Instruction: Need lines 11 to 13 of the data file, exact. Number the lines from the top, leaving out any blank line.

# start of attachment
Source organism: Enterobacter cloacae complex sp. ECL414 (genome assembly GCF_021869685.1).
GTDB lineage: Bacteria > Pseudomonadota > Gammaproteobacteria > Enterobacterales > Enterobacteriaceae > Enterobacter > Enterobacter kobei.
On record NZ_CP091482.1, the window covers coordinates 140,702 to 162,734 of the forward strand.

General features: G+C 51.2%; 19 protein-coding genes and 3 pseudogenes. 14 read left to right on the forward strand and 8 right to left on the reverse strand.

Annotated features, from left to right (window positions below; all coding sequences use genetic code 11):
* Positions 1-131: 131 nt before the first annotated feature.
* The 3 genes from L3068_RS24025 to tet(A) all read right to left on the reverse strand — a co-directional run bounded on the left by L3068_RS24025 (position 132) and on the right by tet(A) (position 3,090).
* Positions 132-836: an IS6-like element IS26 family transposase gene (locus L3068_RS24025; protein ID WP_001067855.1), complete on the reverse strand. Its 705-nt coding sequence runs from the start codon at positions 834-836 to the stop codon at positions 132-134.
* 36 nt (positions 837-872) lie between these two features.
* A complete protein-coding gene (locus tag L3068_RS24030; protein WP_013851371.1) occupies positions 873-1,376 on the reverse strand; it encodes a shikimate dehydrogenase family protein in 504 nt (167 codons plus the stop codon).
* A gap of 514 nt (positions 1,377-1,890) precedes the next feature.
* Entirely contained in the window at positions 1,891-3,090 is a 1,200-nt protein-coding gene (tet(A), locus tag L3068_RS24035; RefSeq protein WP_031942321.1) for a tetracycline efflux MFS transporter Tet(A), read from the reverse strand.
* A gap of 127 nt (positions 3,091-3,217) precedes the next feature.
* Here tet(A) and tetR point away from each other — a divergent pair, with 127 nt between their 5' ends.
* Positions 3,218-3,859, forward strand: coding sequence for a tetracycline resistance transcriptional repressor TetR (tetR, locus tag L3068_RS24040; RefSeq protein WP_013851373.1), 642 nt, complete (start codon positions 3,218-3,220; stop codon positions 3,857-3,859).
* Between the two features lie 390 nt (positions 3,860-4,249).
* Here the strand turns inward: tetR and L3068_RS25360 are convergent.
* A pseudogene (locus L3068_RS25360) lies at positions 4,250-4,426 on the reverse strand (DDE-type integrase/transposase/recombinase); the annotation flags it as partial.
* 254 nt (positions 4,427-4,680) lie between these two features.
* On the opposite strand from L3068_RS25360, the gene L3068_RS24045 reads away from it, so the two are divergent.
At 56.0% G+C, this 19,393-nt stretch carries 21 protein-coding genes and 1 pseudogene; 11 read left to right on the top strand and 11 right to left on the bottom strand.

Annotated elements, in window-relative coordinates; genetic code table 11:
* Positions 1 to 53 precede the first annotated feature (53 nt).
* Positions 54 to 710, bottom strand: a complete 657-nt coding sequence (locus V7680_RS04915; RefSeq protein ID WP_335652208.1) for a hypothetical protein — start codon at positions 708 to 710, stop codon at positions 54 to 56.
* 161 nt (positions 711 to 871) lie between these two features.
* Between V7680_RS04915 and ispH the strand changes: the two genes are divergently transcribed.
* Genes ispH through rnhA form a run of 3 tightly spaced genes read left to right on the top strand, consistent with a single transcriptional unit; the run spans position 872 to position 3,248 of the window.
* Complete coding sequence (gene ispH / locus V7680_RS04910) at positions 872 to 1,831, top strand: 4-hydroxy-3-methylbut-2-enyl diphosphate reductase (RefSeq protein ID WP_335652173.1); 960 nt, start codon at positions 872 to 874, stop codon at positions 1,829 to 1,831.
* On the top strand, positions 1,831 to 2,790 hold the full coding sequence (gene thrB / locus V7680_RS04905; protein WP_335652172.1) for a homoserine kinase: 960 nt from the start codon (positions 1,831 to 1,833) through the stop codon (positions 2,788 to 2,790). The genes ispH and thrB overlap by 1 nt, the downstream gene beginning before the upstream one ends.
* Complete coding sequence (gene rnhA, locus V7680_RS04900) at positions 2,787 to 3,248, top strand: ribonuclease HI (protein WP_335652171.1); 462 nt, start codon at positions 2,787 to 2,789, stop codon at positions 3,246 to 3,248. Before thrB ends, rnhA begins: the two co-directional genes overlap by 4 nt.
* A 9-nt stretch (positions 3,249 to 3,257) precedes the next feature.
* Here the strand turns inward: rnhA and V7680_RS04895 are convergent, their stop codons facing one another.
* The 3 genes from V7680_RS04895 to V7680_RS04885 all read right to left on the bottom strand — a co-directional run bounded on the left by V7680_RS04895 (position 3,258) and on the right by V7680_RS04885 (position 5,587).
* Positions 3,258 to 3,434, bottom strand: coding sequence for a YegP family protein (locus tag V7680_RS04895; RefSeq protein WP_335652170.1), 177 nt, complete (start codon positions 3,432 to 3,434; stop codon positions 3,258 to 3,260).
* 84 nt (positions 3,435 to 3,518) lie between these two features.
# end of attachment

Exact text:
* A gap of 514 nt (positions 1,377-1,890) precedes the next feature.
* Entirely contained in the window at positions 1,891-3,090 is a 1,200-nt protein-coding gene (tet(A), locus tag L3068_RS24035; RefSeq protein WP_031942321.1) for a tetracycline efflux MFS transporter Tet(A), read from the reverse strand.
* A gap of 127 nt (positions 3,091-3,217) precedes the next feature.